Nothing feels more like Christmas morning than attending an industry trade show or conference. Considering the hundreds of potential candidates and employers under one roof – plus the vast amount of information floating around the hall – it’s easy to grasp the enormity of the gift.
Some of my most enduring relationships and memorable placements had their genesis in a crowded booth, an entry foyer or food court in a Chicago, Houston or Cleveland convention center. And over time, I’ve found ways to organize my time and exploit the opportunities found in a trade show’s frenetic, networking-friendly environment. Here are 10 ways to get the most out of your visit:
Here's an advanced tactic is to be more aggressive and less passive when interacting with people. Instead of simply stating your name and occupation, you might consider making a sales or marketing presentation that relates to something you're working on.
For example, if you happen to meet a president or director-level person at his or her booth, go ahead and pitch a candidate, as in, “You know, I met some someone who could increase sales at your company. He’s currently working for a direct competitor, but mentioned your organization as one he’d like to join. Is this a person you might like to meet?”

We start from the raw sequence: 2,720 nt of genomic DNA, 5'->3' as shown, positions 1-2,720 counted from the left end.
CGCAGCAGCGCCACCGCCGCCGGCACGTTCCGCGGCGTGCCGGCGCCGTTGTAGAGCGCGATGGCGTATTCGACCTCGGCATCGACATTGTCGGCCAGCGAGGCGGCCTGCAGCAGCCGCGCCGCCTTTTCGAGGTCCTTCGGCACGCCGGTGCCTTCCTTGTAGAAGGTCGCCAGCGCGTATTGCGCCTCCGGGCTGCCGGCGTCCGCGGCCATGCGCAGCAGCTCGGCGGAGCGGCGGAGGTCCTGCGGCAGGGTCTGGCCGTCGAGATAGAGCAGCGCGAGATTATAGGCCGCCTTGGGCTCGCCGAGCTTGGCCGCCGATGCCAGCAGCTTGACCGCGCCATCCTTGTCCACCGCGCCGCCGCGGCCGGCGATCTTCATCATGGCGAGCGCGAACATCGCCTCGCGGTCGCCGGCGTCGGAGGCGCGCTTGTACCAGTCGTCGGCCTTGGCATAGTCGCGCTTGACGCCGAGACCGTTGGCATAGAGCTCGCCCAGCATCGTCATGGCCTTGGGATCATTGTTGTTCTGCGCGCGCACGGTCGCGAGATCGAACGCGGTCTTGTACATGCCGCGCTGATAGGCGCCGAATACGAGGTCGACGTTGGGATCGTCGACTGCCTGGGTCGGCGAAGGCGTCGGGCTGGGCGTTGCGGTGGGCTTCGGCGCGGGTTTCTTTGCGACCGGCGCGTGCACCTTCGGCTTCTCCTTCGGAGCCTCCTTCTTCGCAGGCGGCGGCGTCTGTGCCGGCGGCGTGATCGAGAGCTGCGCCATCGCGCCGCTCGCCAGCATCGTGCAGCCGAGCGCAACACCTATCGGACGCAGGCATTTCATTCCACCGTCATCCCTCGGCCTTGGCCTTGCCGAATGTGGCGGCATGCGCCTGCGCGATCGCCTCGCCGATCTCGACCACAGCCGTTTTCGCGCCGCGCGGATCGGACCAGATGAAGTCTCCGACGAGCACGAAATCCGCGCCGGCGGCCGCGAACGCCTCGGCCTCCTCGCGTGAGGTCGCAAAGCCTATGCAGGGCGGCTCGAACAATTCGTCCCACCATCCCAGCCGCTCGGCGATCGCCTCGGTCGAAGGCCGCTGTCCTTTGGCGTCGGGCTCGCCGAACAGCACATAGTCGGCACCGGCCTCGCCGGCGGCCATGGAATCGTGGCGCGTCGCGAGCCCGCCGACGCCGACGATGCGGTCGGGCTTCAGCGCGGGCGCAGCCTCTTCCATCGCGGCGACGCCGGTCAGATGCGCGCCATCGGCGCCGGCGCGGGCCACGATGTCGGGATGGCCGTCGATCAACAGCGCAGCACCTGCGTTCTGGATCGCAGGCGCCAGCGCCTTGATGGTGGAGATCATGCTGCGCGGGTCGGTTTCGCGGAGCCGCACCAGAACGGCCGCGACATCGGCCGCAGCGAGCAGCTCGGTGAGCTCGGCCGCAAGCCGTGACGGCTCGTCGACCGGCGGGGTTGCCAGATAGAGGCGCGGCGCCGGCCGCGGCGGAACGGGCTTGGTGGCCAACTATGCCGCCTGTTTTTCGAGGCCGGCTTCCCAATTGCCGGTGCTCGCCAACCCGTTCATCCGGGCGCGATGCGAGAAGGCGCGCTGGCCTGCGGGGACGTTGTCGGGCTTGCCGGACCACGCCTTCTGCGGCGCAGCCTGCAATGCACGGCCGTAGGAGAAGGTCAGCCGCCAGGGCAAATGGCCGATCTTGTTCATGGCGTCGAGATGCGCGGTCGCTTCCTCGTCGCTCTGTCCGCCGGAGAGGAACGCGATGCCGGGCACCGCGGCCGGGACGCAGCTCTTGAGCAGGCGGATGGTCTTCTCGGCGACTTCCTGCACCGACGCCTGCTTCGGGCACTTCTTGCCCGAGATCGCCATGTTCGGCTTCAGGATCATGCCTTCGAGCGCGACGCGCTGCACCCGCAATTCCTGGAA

Or, if you meet a mid-level candidate, you could pitch a job, as in, “I just took on a new search assignment with one of your company’s competitors. Tell me: are you the sort of person who might want to look at a challenging, but rewarding position?” And if the answer is yes, you can continue the conversation. If the answer is no, you can begin to gather names.
And so it goes. A day at a trade show is like a month on the phone. Pound for pound, it yields the highest return on a relatively short investment of time.
- Bill Radin
Bill Radin is one of the most popular and highly regarded trainers in the recruiting industry, and has trained many of the largest independent and franchised recruiting organizations, including Management Recruiters, Dunhill, Sanford Rose, Snelling and Fortune Personnel. His speaking engagements include the NAPS national conference, the annual Kennedy Conference, and dozens of state association meetings and network conventions, including Top Echelon and Splits.org. The Radin Report is published monthly.